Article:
Daniel Beeton

Arendt & Medernach (London), Arendt & Medernach (Luxembourg)
Lawyer (Of Counsel)

Danny Beeton is Of Counsel in the Tax Law practice of Arendt & Medernach where he is the senior economist in the Transfer Pricing practice. He advises clients on the determination of arm’s length prices for all types of related party transactions, including goods, services and intellectual property, but with a special focus on financial transactions such as loans, guarantees, group treasury policies and asset management fees. Danny’s assistance is sought in the context of transfer pricing compliance and reporting, controversy and planning, and he has provided expert reports in the context of litigation. Danny also brings his economics skills to bear in EU state aid matters and in giving general business advice to family-owned businesses. He has been a member of two HMRC advisory committees, and committees of the Confederation of British Industry and the Chartered Institute of Taxation. Until recently he was Editor-In-Chief of the journal Transfer Pricing Forum. He has been listed in Chambers Tax, World’s Leading Transfer Pricing Advisors and World’s Leading Tax Controversy Advisors. Danny began his teaching career in the University of London, where he continues to gives post-graduate classes in transfer pricing. He is regular speaker at Tax conferences around the world. He holds a Master’s degree in Economics from the University of Essex as well as a PhD in Economics from the University of London.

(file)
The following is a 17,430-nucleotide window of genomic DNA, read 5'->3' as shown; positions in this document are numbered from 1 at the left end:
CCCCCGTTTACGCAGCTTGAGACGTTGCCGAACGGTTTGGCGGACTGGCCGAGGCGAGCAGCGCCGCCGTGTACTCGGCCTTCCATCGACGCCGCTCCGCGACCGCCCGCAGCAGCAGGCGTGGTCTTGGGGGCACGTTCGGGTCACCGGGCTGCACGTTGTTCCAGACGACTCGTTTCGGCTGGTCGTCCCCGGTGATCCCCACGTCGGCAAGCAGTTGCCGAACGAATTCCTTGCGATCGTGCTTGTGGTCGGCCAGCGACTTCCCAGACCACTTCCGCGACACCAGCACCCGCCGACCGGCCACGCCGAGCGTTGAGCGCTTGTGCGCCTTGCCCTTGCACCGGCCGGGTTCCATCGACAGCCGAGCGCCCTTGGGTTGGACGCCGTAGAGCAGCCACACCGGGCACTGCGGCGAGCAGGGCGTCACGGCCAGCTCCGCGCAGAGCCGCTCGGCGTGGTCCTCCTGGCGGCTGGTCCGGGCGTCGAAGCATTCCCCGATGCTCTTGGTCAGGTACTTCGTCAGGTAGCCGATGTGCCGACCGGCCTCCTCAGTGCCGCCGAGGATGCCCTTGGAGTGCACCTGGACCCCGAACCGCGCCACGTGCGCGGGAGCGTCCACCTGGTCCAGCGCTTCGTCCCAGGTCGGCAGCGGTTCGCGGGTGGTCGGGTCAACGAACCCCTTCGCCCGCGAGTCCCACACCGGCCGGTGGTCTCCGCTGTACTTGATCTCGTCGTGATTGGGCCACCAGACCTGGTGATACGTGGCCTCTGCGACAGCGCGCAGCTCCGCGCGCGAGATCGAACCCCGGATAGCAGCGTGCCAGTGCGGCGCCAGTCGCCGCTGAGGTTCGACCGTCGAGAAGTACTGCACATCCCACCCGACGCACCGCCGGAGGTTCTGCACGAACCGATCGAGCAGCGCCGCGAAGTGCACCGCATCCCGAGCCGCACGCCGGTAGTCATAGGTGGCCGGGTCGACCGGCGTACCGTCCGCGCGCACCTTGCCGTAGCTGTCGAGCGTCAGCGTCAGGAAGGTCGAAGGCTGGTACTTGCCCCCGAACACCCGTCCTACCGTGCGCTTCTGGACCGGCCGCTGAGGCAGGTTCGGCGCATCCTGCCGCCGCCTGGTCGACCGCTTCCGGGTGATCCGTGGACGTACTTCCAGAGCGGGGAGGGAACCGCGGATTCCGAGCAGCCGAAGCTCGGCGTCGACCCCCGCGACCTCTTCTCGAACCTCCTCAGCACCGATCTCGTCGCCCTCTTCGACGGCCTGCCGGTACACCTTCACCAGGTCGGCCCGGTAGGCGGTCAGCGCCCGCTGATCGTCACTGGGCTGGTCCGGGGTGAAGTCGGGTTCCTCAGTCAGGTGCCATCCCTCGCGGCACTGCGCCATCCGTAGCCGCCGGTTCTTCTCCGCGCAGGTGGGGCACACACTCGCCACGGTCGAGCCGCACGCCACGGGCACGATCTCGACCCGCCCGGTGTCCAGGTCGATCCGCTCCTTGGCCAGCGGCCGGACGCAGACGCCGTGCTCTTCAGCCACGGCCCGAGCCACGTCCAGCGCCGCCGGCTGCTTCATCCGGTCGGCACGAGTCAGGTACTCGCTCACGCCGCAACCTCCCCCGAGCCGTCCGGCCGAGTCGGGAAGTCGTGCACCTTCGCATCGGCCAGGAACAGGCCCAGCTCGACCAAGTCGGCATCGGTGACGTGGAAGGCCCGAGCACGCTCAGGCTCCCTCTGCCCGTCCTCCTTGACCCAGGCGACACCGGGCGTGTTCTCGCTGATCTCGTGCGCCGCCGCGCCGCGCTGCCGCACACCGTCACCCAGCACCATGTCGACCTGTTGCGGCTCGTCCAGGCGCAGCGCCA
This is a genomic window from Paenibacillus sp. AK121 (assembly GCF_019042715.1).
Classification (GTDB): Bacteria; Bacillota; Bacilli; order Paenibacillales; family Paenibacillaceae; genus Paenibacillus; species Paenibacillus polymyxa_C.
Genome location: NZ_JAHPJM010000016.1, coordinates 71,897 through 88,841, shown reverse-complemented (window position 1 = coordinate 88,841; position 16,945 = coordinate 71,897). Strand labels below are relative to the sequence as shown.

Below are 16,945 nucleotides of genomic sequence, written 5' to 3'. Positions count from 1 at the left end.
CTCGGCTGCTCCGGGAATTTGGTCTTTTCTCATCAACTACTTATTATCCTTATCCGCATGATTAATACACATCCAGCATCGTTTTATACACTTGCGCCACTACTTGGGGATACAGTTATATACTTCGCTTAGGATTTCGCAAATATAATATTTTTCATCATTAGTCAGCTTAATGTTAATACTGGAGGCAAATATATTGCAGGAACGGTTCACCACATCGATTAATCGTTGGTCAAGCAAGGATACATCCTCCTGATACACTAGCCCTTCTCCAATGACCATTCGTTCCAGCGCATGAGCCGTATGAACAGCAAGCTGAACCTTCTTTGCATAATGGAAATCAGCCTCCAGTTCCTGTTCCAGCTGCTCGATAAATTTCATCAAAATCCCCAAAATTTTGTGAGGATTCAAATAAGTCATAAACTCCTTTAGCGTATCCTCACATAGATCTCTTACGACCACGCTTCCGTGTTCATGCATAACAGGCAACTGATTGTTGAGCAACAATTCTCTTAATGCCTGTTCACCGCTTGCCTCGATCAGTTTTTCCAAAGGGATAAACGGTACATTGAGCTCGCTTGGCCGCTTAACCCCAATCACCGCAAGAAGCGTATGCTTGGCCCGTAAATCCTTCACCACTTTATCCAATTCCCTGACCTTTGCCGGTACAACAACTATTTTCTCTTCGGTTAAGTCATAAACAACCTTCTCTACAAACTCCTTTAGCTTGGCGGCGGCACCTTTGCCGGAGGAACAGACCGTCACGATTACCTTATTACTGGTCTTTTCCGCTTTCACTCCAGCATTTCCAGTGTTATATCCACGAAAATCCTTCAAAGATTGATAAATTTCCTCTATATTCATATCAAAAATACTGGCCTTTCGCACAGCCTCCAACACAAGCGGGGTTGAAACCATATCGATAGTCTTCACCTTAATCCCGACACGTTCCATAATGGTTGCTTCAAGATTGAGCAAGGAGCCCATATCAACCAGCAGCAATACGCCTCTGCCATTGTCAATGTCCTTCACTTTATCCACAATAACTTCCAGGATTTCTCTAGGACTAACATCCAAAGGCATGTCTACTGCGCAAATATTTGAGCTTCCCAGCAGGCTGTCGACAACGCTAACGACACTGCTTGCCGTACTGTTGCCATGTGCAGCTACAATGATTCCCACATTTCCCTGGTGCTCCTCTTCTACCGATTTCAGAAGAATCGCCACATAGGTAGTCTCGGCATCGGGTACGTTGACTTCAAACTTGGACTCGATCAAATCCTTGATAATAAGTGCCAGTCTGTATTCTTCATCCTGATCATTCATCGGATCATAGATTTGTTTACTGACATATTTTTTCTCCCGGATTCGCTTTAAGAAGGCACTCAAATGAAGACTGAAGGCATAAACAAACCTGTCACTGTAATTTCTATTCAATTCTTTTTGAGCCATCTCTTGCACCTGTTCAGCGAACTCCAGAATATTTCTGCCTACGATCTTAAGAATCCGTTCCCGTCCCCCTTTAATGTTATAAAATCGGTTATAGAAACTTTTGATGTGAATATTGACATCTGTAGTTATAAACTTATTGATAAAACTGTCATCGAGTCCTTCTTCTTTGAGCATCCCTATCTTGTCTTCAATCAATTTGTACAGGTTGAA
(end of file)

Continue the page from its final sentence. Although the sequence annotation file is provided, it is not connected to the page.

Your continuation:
Linked author

Arendt & Medernach (Luxembourg)


335 Bulletin

Daniel Beeton, Philippe-Emmanuel Partsch The EU General Court delivers two judgments providing guidance on the application of the arm’s length principle in the context of State aid investigations (Fiat / Starbucks)


THE GENERAL COURT’S JUDGEMENT IN FFT: A CRITIQUE* In its judgments on 24 September in the FFT and Starbucks cases, the EU General Court gave its first view on the European Commission’s tax ruling decisions. These decisions were novel and complex in that they sought to assess whether the tax (...)

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